The Fifty-Three Stations of the Tôkaidô (Tate-e Edition): #11 Hakone, Crossing the Pass at NightArtist(s)Andō HiroshigeArtist NationalityJapanese (culture or style)Object Creation Date1855Medium & Supportcolor woodblock print on paperDimensions
13 7/16 in x 9 in (34.13 cm x 22.86 cm);19 3/8 in x 14 3/8 in (49.21 cm x 36.51 cm);18 in x 13 1/16 in (45.72 cm x 33.18 cm)Credit LineBequest of Margaret Watson ParkerLabel copy
Hakone, erected in 1619, was the tenth station along the Tôkaidô Road and one of the largest checkpoints. These stations were in charge of checking travel papers, monitoring weaponry, and stopping the wives and children of feudal lords from fleeing Edo. The Hakone Pass was the most challenging part of the road because it was very steep and difficult to climb. The area was also known for its many roaming bandits. Despite these drawbacks, the pass continued to attract visitors because of its scenic views and hot springs resorts.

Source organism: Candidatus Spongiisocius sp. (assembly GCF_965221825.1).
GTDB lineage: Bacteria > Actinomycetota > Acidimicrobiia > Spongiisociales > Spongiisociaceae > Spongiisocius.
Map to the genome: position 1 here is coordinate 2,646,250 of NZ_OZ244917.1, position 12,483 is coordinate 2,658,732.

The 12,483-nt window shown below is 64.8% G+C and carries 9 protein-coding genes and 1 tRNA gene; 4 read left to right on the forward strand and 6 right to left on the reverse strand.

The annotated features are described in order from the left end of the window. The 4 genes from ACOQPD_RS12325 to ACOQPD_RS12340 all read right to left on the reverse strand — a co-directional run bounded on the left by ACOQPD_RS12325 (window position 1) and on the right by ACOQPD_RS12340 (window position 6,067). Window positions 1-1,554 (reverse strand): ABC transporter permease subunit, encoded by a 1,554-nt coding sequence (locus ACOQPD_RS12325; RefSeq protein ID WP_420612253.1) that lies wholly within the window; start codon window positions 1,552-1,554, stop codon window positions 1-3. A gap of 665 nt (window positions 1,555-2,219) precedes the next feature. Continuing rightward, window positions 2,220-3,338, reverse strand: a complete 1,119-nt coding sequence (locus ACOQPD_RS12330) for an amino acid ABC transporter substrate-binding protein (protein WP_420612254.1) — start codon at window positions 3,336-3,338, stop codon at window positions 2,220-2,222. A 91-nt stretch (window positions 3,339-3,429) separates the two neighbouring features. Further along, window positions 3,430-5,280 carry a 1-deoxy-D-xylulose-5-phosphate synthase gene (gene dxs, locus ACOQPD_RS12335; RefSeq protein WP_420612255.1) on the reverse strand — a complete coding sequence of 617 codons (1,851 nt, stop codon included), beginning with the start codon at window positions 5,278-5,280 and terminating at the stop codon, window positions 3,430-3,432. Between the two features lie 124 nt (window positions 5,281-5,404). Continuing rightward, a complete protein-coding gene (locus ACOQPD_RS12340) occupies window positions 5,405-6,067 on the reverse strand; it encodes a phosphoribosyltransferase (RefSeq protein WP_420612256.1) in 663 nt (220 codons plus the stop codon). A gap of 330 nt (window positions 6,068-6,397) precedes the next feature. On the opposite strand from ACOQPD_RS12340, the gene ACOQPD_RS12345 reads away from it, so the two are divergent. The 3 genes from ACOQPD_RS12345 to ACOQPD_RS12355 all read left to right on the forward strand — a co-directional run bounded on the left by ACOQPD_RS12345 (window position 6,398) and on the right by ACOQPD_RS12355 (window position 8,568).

Spring/Summer Gallery Rotation 2015Subject matter
From the 'Vertical Tokaido' series, travelers make their way up the steep climb of Hakone, considered one of the most difficult portions of the Tokaido road. The travelers must also be prepared for attack by roaming bandits.Physical Description
Several travelers are walking up along the mountain path. Some carry heavy goods, and some hold touches. There are trees on the edge of the road. A river flows below cut a steep-sided canyon between the two mountains. The title is written in the red box on the right side of the print, and there is also a yellow box next to it and a red box on the lower left side.Primary Object Classification Print Primary Object Typecolor printAdditional Object Classification(s)PrintCollection AreaAsianRights
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torches (lighting devices)
travelers (people by activity)
water (inorganic material)